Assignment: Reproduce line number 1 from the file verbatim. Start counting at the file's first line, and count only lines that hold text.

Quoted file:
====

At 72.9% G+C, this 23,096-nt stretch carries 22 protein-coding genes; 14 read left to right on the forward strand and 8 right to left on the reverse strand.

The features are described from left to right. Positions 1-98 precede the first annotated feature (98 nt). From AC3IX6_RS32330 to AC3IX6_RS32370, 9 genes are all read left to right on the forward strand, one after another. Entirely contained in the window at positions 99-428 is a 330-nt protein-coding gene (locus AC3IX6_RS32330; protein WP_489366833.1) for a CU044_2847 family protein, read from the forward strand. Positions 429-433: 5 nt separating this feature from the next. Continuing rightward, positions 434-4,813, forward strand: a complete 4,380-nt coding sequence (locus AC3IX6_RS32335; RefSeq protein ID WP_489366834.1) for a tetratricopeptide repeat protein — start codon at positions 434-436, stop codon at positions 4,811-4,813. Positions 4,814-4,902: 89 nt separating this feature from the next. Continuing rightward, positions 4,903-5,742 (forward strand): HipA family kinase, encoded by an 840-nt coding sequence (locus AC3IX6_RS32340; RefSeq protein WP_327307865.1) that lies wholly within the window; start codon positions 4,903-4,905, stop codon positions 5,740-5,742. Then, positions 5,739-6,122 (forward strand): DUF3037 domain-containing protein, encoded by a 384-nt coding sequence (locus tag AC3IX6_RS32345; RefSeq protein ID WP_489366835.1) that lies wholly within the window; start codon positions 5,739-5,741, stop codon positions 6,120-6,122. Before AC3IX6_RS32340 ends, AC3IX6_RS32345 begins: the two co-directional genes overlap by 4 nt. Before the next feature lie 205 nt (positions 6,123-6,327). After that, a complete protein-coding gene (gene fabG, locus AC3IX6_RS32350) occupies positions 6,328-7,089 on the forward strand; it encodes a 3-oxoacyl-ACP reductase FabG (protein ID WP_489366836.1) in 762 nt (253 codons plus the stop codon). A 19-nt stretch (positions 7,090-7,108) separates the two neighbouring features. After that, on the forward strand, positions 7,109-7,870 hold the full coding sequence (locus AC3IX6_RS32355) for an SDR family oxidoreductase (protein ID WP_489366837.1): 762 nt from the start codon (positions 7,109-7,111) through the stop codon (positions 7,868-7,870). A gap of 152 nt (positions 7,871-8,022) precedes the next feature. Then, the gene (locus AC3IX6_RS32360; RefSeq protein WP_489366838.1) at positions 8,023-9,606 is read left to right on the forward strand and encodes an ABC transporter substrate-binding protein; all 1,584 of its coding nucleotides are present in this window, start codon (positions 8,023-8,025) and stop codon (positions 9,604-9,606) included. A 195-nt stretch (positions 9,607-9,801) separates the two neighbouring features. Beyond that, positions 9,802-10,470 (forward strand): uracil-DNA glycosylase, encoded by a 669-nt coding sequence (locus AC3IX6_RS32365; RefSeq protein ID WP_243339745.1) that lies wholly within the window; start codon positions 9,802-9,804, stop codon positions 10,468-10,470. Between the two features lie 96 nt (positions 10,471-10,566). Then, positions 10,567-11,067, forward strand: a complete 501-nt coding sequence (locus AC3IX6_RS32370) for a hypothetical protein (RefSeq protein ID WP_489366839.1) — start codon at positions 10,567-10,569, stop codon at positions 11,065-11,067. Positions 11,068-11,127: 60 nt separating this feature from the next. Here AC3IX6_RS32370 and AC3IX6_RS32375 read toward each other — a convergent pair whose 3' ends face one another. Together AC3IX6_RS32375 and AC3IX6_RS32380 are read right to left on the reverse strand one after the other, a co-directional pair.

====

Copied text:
At 72.9% G+C, this 23,096-nt stretch carries 22 protein-coding genes; 14 read left to right on the forward strand and 8 right to left on the reverse strand.